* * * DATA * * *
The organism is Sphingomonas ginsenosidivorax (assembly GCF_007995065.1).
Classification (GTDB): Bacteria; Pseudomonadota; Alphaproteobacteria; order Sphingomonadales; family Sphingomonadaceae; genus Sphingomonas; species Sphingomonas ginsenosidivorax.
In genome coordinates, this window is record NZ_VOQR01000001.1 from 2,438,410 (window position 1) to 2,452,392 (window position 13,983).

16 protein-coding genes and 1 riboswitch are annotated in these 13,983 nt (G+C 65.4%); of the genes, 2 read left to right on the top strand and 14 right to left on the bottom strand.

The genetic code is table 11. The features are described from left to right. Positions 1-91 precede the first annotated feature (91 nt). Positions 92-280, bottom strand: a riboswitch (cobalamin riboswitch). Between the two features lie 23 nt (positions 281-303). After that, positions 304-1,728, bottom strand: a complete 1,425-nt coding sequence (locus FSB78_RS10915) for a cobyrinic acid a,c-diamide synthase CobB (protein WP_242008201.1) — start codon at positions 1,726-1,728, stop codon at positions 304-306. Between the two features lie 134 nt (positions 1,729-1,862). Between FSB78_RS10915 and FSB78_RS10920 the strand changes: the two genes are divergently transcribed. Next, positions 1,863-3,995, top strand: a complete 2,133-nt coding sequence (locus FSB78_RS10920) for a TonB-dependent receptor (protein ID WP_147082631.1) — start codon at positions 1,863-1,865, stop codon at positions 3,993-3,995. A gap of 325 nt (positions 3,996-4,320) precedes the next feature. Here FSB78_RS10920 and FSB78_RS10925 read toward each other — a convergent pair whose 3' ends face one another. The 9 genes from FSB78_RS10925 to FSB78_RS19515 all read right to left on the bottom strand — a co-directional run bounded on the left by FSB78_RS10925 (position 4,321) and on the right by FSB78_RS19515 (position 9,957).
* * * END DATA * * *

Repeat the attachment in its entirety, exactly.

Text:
The organism is Sphingomonas ginsenosidivorax (assembly GCF_007995065.1).
Classification (GTDB): Bacteria; Pseudomonadota; Alphaproteobacteria; order Sphingomonadales; family Sphingomonadaceae; genus Sphingomonas; species Sphingomonas ginsenosidivorax.
In genome coordinates, this window is record NZ_VOQR01000001.1 from 2,438,410 (window position 1) to 2,452,392 (window position 13,983).

16 protein-coding genes and 1 riboswitch are annotated in these 13,983 nt (G+C 65.4%); of the genes, 2 read left to right on the top strand and 14 right to left on the bottom strand.

The genetic code is table 11. The features are described from left to right. Positions 1-91 precede the first annotated feature (91 nt). Positions 92-280, bottom strand: a riboswitch (cobalamin riboswitch). Between the two features lie 23 nt (positions 281-303). After that, positions 304-1,728, bottom strand: a complete 1,425-nt coding sequence (locus FSB78_RS10915) for a cobyrinic acid a,c-diamide synthase CobB (protein WP_242008201.1) — start codon at positions 1,726-1,728, stop codon at positions 304-306. Between the two features lie 134 nt (positions 1,729-1,862). Between FSB78_RS10915 and FSB78_RS10920 the strand changes: the two genes are divergently transcribed. Next, positions 1,863-3,995, top strand: a complete 2,133-nt coding sequence (locus FSB78_RS10920) for a TonB-dependent receptor (protein ID WP_147082631.1) — start codon at positions 1,863-1,865, stop codon at positions 3,993-3,995. A gap of 325 nt (positions 3,996-4,320) precedes the next feature. Here FSB78_RS10920 and FSB78_RS10925 read toward each other — a convergent pair whose 3' ends face one another. The 9 genes from FSB78_RS10925 to FSB78_RS19515 all read right to left on the bottom strand — a co-directional run bounded on the left by FSB78_RS10925 (position 4,321) and on the right by FSB78_RS19515 (position 9,957).